Of all the slashers to be unleashed in the early eighties, few had as a distinctive look and feel as Hell Night, Tom DeSimone’s gothic thriller that replaced the splatter aspect with old fashioned atmospherics. Starring Linda Blair, the notorious child actress who had masturbated with a crucifix in The Exorcist, and hosting a selection of future successes, the movie was less of an exploitation and more of a throwback to the days of Hammer and Roger Corman. Utilizing the haunted house formula, a rarity for the slasher genre, Hell Night used striking cinematography and lavish production designs in place of Tom Savini-style gore effects, a decision which some horror fans applauded whilst others felt short changed. Released in the summer of 1981, amidst the height of the slasher boom, Hell Night was greeted by an enthusiastic audience and has since remained a cult favorite.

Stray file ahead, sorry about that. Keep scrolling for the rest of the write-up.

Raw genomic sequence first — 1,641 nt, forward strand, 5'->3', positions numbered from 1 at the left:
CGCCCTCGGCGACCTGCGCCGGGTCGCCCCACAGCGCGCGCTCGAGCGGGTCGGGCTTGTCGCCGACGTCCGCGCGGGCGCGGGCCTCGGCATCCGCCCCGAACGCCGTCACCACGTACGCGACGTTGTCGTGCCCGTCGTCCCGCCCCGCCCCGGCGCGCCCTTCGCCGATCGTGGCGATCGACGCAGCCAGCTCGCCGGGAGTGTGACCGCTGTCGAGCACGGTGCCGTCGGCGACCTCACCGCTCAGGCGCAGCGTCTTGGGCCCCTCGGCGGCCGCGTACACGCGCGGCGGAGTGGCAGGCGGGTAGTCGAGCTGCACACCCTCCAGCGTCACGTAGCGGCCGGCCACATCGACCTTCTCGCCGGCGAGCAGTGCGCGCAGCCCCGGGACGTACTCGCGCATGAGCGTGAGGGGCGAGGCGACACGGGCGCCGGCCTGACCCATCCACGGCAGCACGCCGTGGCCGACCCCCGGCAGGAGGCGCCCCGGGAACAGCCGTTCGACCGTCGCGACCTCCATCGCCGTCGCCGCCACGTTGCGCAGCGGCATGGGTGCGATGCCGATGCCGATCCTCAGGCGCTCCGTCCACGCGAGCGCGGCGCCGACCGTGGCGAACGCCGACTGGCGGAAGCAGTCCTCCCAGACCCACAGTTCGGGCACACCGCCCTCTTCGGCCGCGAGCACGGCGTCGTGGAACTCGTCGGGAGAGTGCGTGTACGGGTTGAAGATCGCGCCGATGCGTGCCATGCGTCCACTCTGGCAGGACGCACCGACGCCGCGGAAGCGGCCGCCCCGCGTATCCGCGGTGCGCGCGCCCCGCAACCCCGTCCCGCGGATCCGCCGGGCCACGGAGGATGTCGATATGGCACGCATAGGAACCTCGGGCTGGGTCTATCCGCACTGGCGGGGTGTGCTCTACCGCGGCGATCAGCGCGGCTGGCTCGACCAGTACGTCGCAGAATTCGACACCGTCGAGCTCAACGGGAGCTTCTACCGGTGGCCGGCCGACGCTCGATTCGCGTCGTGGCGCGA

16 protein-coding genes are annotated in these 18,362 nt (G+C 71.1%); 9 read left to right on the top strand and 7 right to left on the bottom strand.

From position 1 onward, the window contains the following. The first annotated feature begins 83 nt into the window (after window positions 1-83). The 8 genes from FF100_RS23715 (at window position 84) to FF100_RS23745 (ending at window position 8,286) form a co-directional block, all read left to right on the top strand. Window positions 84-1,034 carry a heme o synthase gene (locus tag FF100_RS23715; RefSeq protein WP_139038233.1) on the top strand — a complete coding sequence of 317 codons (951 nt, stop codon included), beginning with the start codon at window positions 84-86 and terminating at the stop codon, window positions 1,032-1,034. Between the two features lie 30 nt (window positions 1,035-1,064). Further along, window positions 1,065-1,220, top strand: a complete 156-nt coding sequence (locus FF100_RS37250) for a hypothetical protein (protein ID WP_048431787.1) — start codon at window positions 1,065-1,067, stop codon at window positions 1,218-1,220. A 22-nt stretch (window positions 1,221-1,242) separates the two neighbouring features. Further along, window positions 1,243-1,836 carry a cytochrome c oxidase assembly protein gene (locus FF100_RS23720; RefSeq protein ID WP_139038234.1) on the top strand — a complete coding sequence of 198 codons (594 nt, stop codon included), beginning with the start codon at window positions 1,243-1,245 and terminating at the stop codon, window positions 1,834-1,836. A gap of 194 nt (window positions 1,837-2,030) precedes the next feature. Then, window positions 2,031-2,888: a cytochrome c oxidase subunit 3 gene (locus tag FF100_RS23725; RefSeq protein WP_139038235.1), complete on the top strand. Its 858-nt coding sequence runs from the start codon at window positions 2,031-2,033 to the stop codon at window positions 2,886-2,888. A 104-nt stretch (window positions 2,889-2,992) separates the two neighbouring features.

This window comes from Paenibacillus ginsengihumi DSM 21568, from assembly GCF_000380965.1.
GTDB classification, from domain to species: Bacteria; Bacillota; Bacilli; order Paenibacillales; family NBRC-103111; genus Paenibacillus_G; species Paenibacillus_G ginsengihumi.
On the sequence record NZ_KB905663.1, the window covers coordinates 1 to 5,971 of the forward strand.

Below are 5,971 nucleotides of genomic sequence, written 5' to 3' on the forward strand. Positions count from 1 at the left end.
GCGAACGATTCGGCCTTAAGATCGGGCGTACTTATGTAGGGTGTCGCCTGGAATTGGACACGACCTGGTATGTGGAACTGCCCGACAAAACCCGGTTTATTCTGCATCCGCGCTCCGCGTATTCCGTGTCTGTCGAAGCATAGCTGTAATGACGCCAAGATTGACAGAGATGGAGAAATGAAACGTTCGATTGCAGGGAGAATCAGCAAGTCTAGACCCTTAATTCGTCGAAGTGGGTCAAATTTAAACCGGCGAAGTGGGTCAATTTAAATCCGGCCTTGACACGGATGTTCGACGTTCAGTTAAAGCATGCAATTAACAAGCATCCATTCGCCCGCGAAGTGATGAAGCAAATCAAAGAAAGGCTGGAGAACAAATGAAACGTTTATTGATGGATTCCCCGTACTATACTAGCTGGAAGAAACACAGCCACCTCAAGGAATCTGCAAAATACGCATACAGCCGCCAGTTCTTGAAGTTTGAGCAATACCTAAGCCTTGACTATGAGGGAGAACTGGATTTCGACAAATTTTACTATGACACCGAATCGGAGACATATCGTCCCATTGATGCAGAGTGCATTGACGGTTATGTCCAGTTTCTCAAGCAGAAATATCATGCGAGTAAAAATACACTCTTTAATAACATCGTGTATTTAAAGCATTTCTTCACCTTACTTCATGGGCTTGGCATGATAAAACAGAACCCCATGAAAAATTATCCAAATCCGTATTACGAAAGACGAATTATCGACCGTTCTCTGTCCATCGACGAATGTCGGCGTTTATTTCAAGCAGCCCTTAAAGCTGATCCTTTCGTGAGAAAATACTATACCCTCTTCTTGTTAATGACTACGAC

Even though Hell Night is noted for its lack of bloodshed, there had been one special effect shot that would have satisfied the gore fans, though sadly the MPAA insisted that it be severely censored. This involved the decapitation of May. Instead of the head falling to the floor, DeSimone had decided that he wanted to try something a little different and so had the axe-wielding monster hold her still twitching head for a few seconds afterwards, revealing her moving eyes and open mouth. This was achieved by a hole being cut into the wall with which the actress, Jenny Neumann, would place her head through. A prosthetic body was then placed below her, with the artificial neck created from mortician’s wax, which the axe could simply slice through.